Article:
That is something that you have a mint plant that has been kept in your family for over 100 years! Amazing!

      The rock with the 2 holes is one in which Native Americans would have sharpened tools. My parents acquired it many decades ago and it has been kept in the family. I like it also.

    • Dolores Monet profile image

      Dolores Monet 7 months ago from East Coast, United States

      Hi Peggy - I am sorry that you lost a special rose. I have many plants that came from other people including a mint that has been grown in my family for over 100 years. I'd hate to see it go. Maybe the best place for a fox tail fern would be in a container. They sure are pretty. (I love that white rock with the 2 holes)

    • Peggy W profile image

      Peggy Woods 8 months ago from Houston, Texas

      Hello lovetherain,

      Yes, the foxtail fern is certainly pretty. Just be aware of those tuberous roots that can affect nearby plants.

    • lovetherain profile image

      lovetherain 8 months ago from Untited States

      Interesting and beautiful plant.

    • Peggy W profile image

      Peggy Woods 13 months ago from Houston, Texas

      Hi Audrey,

      The foxtail fern truly is lovely if planted in the right area so as not to crowd out other plants. Happy to know that you enjoyed learning about it.

    • vocalcoach profile image

      Audrey Hunt 13 months ago from Idyllwild Ca.

      What a beautiful and unusual fern. It's good to know the downside of this plant. Thanks for a great introduction to the Foxtail Fern Peggy.

    • Robert Sacchi profile image

      Robert Sacchi 23 months ago

      Thank you.

    • Peggy W profile image

      Peggy Woods 23 months ago from Houston, Texas

      Hi Robert,

      They would be fine in a flowerbed. In a pot every few years they would have to be replanted depending upon the size of the pot because those tubers would literally fill the pot and there would be little soil left after a while. The same with asparagus fern.

    • Robert Sacchi profile image

      Robert Sacchi 23 months ago

      How would a flowerbed of these foxtail ferns look? Would they strangle each other?

    • Peggy W profile image

      Peggy Woods 23 months ago from Houston, Texas

      Hi Robert,

      The foxtail fern is truly lovely but should be planted where it cannot harm other plants. Thought I would share what happened to us so that others are aware.

    • Robert Sacchi profile image

      Robert Sacchi 23 months ago

      Thank you, I appreciate the warning.

    • Peggy W profile image

      Peggy Woods 2 years ago from Houston, Texas

      Hi Vellur,

      I never told the friend that gave the rose bush to me what happened to it. Nice to warn others about the potential of losing precious plants if planted near these pretty foxtail ferns. I did not know better at the time. The foxtail ferns are beautiful if planted in the right place.

    • Vellur profile image

      Nithya Venkat 2 years ago from Dubai

      Foxtail Ferns look beautiful but have a downside to them. Sad that you lost the rose bush given to you by your friend.

    • Peggy W profile image

      Peggy Woods 2 years ago from Houston, Texas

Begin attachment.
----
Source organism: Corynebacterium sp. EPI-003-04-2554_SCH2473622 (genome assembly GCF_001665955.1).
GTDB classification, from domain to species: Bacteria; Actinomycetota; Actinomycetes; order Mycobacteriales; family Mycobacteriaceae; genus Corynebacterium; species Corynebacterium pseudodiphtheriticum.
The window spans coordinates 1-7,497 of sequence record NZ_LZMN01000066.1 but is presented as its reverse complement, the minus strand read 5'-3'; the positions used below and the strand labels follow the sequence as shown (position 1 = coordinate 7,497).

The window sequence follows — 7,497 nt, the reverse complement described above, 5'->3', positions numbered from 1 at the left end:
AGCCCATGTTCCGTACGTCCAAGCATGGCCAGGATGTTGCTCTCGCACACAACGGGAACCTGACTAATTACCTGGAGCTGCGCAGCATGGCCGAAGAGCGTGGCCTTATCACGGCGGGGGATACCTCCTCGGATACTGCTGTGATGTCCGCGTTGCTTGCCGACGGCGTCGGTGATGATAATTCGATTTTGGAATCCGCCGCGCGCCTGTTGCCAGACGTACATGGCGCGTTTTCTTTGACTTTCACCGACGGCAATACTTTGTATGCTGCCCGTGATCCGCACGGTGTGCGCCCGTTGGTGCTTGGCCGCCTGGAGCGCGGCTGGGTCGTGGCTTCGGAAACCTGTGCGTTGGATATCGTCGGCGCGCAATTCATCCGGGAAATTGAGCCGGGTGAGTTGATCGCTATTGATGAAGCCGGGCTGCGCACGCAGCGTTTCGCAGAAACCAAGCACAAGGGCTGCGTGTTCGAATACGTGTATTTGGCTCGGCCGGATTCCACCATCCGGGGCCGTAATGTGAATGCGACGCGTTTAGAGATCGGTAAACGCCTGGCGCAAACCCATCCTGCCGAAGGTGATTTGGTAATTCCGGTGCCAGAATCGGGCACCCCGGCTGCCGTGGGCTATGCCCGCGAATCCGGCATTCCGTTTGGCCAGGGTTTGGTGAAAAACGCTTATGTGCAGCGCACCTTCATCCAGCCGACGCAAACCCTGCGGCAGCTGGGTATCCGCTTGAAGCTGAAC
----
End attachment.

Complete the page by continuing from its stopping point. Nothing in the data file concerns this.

Greetings Seafarer Mama,

      Happy to hear you liked learning about the foxtail ferns and how they spread underground with their tuberous roots. Appreciate your comment.

    • Peggy W profile image

      Peggy Woods 2 years ago from Houston, Texas

      Hi FlourishAnyway,

      As far as being "selfish little buggers" it is just the way the foxtail ferns were made and it surely makes for good survival.

    • Seafarer Mama profile image

      Karen A Szklany 2 years ago from New England

      Great informative hub with beautiful pictures. Thanks for the warning about how they spread and procreate. :0)

    • FlourishAnyway profile image

      FlourishAnyway 2 years ago from USA

      They're pretty but selfish little buggers.

    • Peggy W profile image

      Peggy Woods 2 years ago from Houston, Texas

      Hi Frank,

      Even if you were a botanist, there would probably be some plants of which you would still be unfamiliar since there are so many on our planet. Glad you enjoyed the article as well as the comments.

    • Frank Atanacio profile image

      Frank Atanacio 2 years ago from Shelton

      Thank you so much for this educational insight, truth be told I didn't even know what a f oxtail fern was.. I'm not too familiar with ferns or plants.. I'm not a botanist.. so forgive my ignorance... the hub was good and I enjoyed the comments from the other hubbers too..:)

    • Peggy W profile image

      Peggy Woods 2 years ago from Houston, Texas

      Hi BlossomSB,

      Your mother obviously knew what she was doing with regard to containing these foxtail ferns. They are soft to the touch.

    • Peggy W profile image

      Peggy Woods 2 years ago from Houston, Texas

      Hi Nell Rose,

      Sometimes we do learn by experience when gardening and this was certainly the case with our foxtail ferns.

    • BlossomSB profile image

      Bronwen Scott-Branagan 2 years ago from Victoria, Australia

      Thank you for the warning! Now I know why my mother used to grow them in hanging baskets, she must have known a thing or two. These ferns always looked such a pretty green and felt so soft to run our hands along.

    • Nell Rose profile image